Instigating innovation in traditional industries


The average manufacturer in a developing country grapples with the notion of innovation. That is why they are often called “traditional”, although almost each industry would have one or two outliers. While governments, like South Africa, offers incentives to stimulate innovation, most manufacturers do not identify with the term the way the governments use it. For instance, when governments use the word “innovation” they often mean “invention“, in other words something that can be protected, copyrighted and owned (more about the differences between innovation and invention here). While I understand the argument for patenting and protection I think this narrow definition of innovation is inhibiting many industries from increasing their productivity and competitiveness by copying what works from elsewhere (catching up). It also fails to recognize that in many value chains the manufacturers themselves make components or sub-systems that goes into overarching architectures (defined by standards, compliance, specifications), so their design authority is limited in scope.

Innovation_invention

Herewith a list of synonyms from thesaurus.com for innovation that I have assessed to see how enterprises might understand or respond to these words:

  • Modernization – lots of enterprises dream about this but often do not have the many nor the organizational capability to pull it off (one day, next time)
  • contraption – many innovations and most inventions result in one of these. You can see them standing in the corners in most factories
  • Mutation, addition, alteration, modification – this is what most innovations in traditional industry would look like. They are doing this all the time as their machines gets older, but this behavior is mostly not recognized nor accelerated
  • newness, departure, deviation – the bolder enterprises with more financial and organizational capability might try these, but it takes capital to maintain.

Most people understand innovation as an outcome, but the word itself is a noun that implies change and novelty. It is about a shift, even if it is often incremental. The reason why so many of our enterprises here in South Africa are not deemed to be innovative is because they struggle (or perhaps do not have the organizational capability) to manage several simultaneous change processes. As Tim Kastelle posted some years ago, change is simple but not easy. Although this is often described as a technology problem it is really a management problem (see some older posts here). I would go even further and state that in many industries the margins are so thin that even those enterprises that have a reasonable management structure would struggle to finance many innovations at the same time.

However, in my experience of visiting more than 50 manufacturers every year I am always stunned and awed by how ingenious these companies are. They keep old machines running, often modifying them on the fly. They operate with fluctuating and unreliable electricity, inconsistent water pressure and often hardly any specialist support. What policy makers often do not recognize is that in developing countries it takes a lot of management time and capacity just to keep the throughput going. The time and effort to go explore “change” beyond what is necessary in the short to medium term is very expensive. The costs of evaluation new ideas, new technologies, new markets and better suppliers are all far more expensive in developing countries than elsewhere. Yet, at the heart of innovation is the ability to combine different inputs, different knowledge pools, different supporting capabilities with different market possibilities.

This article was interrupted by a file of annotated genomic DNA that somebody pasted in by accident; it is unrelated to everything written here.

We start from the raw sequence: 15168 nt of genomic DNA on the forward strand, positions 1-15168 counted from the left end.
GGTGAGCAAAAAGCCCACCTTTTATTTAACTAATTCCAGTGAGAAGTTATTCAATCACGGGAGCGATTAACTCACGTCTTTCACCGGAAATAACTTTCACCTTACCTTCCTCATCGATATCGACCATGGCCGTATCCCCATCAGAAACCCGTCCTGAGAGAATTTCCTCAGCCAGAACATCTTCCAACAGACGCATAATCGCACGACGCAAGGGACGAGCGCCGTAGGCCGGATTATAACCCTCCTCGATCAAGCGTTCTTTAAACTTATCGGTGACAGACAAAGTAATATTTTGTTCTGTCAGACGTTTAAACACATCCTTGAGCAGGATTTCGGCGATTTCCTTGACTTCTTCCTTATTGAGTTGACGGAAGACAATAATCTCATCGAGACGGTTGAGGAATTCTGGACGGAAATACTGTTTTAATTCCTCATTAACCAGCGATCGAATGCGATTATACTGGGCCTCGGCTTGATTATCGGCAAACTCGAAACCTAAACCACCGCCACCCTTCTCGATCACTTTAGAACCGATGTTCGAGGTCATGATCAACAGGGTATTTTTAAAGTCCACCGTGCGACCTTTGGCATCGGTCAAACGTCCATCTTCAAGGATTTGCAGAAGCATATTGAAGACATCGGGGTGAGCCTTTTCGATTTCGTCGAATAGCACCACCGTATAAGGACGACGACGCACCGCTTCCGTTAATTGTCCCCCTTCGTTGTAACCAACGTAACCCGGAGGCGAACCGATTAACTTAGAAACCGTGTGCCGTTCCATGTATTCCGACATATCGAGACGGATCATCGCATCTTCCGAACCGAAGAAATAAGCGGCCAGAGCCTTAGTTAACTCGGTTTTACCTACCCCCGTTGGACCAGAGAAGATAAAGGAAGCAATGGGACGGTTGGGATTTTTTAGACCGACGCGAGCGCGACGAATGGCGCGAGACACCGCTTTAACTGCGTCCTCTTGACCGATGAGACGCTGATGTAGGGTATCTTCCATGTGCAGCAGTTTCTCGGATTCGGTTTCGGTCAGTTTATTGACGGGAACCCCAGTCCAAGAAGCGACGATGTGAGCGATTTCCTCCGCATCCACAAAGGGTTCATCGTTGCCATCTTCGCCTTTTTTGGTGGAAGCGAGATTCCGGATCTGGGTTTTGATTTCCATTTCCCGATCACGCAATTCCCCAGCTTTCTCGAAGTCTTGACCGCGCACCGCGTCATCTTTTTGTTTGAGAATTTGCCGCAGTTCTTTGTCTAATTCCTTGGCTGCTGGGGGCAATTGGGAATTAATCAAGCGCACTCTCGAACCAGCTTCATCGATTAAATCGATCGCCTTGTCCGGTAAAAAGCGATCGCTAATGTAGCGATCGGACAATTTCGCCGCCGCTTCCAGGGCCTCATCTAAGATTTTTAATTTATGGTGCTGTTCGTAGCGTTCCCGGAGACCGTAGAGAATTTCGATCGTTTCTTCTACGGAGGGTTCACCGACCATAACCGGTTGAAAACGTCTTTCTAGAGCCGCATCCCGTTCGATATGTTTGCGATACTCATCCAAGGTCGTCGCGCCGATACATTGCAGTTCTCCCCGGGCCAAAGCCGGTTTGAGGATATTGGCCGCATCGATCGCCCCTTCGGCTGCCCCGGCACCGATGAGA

There are two implications for innovation promotion practitioners.

  1. The process of instigating innovation must start with recognizing how companies are innovating NOW. How are they modifying their processes (and products), and how much does it cost? What are the risks that are keeping them from introducing more novelty? Perhaps use the Horizons of Innovation (my next post) to create a portfolio of innovation (change) activities that can be identified at the enterprise or industry levels.
  2. It is hard if not impossible for different manufacturers in most countries to figure out what others are struggling to change at a technological level. Use your ability to move between enterprises to identify opportunities to turn individual company costs into public costs (this is often cheaper). Do not take the innovation away from enterprises, but use your meso level technology institutions to try and accelerate the learning or to reduce the costs of trying various alternatives. Be very open with the results to enable learning and dissemination of ideas.

The process of instigating innovation must start with recognizing where manufacturers are naturally trying to change, just like a change process in an organization must start with understanding current behavior, culture and context. Somehow innovation have become so associated with a contraptions and narrow views on technology that the organizational development body of knowledge and management of change have been left behind.

One Response to “Instigating innovation in traditional industries”

  1. Articles of Interest – January 29, 2016 « National Creativity Network Says:

    […] Instigating innovation in traditional industries Shawn Cunningham’s Weblog […]

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